Palestinian girls compete in a rare Gaza boxing contest

Palestinian girls compete in a rare Gaza boxing contest
1 / 2
A Palestinian girl takes part in a rare boxing championship in Gaza City November 20, 2020. (Reuters)
Palestinian girls compete in a rare Gaza boxing contest
2 / 2
Palestinian girls take part in a rare boxing championship in Gaza City November 20, 2020. (Reuters)
Short Url
Updated 20 November 2020

Palestinian girls compete in a rare Gaza boxing contest

Palestinian girls compete in a rare Gaza boxing contest
  • One boxer, Hala Ayoub, said she hoped the contest would show people that boxing is not only a man’s sport
  • “My ambition is to become a famous boxer and to raise the flag of Palestine,” said Ayoub

GAZA: Trading jabs and punches, young Palestinian girls competed in a female boxing tournament on Friday in the Gaza Strip, where the sport is mostly popular with men.
Friday’s contest featured female boxers as young as seven years old, and was attended by dozens of spectators.
One boxer, Hala Ayoub, said she hoped the contest would show people that boxing is not only a man’s sport.
“My ambition is to become a famous boxer and to raise the flag of Palestine and fight in local and international contests,” said Ayoub, 15.
“It (boxing) taught me how to defend myself, and how to release bad energy,” she said.
The number of female boxers in Gaza has doubled in the past six months since an initial 18-member all-girl team was formed. It now has 45 athletes, according to captain Osama Ayob.
Ali Abdel-Shafi, deputy chairman of the Palestinian Boxing Federation, said some of the girls from Friday’s competition would be selected to join the Palestinians’ boxing team and take part in a competition in Kuwait in February.
“This is the first championship I’ve taken part in...There is tension because of the audience and the noise but I am excited as well,” said Malak Mesleh, 15.
Women make up half of the Gaza Strip’s two million people.
Citing security concerns with Gaza’s ruling group Hamas, Israel and Egypt have long maintained border restrictions.


FIA launches probe into fiery Grosjean crash at Bahrain Grand Prix

Updated 03 December 2020

FIA launches probe into fiery Grosjean crash at Bahrain Grand Prix

FIA launches probe into fiery Grosjean crash at Bahrain Grand Prix
  • The Halo device is widely considered to have helped save Romain Grosjean’s life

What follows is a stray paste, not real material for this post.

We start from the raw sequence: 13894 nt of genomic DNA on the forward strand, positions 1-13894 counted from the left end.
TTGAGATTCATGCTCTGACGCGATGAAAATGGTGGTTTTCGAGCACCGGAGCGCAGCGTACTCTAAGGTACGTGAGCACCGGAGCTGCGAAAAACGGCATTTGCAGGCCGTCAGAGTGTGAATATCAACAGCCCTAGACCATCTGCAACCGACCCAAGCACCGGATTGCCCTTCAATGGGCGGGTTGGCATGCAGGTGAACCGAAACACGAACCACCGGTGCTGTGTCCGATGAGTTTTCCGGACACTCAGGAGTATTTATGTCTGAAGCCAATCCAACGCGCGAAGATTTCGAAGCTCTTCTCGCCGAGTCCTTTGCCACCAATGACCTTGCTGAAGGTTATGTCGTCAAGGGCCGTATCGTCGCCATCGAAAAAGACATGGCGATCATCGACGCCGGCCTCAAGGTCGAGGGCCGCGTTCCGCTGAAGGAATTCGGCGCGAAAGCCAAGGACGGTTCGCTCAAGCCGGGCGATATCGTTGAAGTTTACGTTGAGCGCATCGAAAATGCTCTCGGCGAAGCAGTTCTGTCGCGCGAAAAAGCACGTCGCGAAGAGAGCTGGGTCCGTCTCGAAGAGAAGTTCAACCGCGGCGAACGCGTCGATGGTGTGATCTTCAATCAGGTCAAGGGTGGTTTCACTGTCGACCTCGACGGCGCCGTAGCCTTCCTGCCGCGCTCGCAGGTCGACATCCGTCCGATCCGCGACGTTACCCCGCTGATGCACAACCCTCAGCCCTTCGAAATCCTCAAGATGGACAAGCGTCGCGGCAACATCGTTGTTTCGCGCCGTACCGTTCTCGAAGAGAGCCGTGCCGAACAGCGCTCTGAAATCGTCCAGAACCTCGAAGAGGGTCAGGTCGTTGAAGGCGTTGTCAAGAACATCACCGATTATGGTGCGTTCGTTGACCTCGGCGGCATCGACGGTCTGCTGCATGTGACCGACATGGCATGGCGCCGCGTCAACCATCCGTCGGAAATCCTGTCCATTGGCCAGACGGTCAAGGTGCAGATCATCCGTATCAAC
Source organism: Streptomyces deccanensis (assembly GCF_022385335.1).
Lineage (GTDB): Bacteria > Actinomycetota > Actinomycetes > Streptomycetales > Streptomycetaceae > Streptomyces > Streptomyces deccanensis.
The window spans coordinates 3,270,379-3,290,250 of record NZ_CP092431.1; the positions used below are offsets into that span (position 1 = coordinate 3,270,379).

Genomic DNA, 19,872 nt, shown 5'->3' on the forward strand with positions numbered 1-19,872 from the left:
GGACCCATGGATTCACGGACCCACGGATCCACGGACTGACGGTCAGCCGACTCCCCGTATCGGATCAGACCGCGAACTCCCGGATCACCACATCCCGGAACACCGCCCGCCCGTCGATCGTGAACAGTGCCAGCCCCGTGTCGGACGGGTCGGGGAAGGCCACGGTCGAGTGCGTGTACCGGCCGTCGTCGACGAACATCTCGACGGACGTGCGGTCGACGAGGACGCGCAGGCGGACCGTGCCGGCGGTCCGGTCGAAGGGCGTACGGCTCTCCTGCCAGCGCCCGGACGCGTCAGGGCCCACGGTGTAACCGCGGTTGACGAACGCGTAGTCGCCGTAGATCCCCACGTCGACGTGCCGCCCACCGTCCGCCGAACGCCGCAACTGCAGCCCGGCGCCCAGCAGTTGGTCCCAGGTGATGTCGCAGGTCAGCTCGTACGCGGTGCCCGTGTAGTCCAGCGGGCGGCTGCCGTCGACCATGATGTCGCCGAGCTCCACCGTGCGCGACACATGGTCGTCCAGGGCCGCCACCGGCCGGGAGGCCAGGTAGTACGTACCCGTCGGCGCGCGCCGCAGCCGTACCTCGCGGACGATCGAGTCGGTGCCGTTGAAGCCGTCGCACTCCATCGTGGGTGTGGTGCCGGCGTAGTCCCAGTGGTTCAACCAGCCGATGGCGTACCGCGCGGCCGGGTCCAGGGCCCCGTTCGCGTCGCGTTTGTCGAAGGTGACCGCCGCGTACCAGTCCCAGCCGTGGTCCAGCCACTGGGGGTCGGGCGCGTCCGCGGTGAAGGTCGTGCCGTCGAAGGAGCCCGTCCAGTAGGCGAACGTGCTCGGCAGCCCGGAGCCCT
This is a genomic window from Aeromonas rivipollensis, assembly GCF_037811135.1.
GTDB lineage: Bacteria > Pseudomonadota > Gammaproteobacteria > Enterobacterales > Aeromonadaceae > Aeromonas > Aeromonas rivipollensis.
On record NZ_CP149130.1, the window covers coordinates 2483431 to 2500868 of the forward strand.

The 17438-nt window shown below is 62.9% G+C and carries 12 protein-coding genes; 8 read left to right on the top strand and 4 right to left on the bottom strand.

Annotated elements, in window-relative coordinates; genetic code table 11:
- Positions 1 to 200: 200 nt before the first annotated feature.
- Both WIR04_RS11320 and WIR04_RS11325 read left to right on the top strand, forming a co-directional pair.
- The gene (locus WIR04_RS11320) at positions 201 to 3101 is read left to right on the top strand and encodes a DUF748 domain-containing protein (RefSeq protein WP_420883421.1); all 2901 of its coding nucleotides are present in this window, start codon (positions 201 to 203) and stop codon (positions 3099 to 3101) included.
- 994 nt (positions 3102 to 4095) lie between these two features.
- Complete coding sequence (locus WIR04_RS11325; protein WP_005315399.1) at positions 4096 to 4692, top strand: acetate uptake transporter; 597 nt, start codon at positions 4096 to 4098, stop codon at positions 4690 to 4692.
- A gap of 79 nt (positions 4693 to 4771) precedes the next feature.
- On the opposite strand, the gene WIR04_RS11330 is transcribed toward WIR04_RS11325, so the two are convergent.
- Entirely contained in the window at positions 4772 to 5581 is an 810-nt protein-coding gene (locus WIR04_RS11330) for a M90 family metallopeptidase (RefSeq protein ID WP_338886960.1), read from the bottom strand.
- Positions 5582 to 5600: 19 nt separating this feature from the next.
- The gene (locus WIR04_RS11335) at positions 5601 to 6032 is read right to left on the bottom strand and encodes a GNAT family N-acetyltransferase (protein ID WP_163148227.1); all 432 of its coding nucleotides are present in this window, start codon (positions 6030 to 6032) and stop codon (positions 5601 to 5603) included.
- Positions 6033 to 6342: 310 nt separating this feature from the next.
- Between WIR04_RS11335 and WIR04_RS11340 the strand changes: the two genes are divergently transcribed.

SAKHIR, Bahrain: Motor racing chiefs announced on Thursday the launch of an investigation into Romain Grosjean’s fiery Bahrain crash, saying the forensic probe would take “around six to eight” weeks to complete.
The French Formula One driver somehow wrenched himself free from his blazing Haas car with just burns to his hands and a broken left foot after a collision with Daniil Kvyat on the first lap of Sunday’s Grand Prix. He left hospital on Wednesday.
In the immediate aftermath of the shocking smash there was widespread praise for modern safety measures in the sport, but also concern over what F1’s motor sport managing director Ross Brawn described as “unpredictable” failures.
The International Automobile Federation (FIA) said it had “initiated a detailed analysis of Romain Grosjean’s accident at the 2020 Bahrain Grand Prix.”
The FIA’s safety director, Adam Baker, said: “With so much data available in Formula 1, it allows us to accurately determine every element of what occurred and this work has already begun.
“We take this research very seriously and will follow a rigorous process to find out exactly what happened before proposing potential improvements.”
The FIA probe will look at a range of factors including Grosjean’s helmet, safety harness, headrest, in-car extinguisher and the Halo cockpit protection.
The Halo device is widely considered to have helped save Grosjean’s life as his car was sliced in two after careering into a barrier.
“The ‘halo’ saved the day and it saved Romain,” Brawn said on Sunday.
“There was controversy in developing it initially, but there can’t be any doubt now, so hats off to those who pushed for the introduction.”
But he added: “The fire is worrying. The split in the barrier is worrying and the barrier coming apart, but we can be happy with the safety of the car – that got us through today, but things failed in an unpredictable way.
“We haven’t seen anything like that for a very long time, but the barrier splitting normally results in a fatality.”
At the circuit new safety measures have been introduced to reduce the risk of a repeat crash at this Sunday’s Sakhir Grand Prix.
Two rows of tires wrapped in a conveyor belt have been installed in front of a reconstructed guardrail at the exit of Turn Three.
Several drivers expressed serious concerns at the failure of the barrier and the manner in which it was punctured.
In other changes to the circuit, where this weekend’s Grand Prix will be using the shorter “outer loop’, a kerb has been removed at Turn Nine – which was used as Turn 13 last Sunday – and a tire barrier in the approach to that corner has been extended and enlarged to four rows in depth.
Grosjean left hospital on Wednesday and in an Instagram post he highlighted the professionalism of a marshal with an extinguisher and the FIA doctor in the following Safety Car, who was on the scene very quickly.
“I told him he was a hero,” said Grosjean.
“He went into the fire as much as he could to save me. I felt Ian’s hands pulling me over the barrier and I knew I was safe... life will never be the same again.”
Grosjean is resting and healing from burns at a hotel in Abu Dhabi where he hopes he will be fit enough to race in the season-closing race next weekend.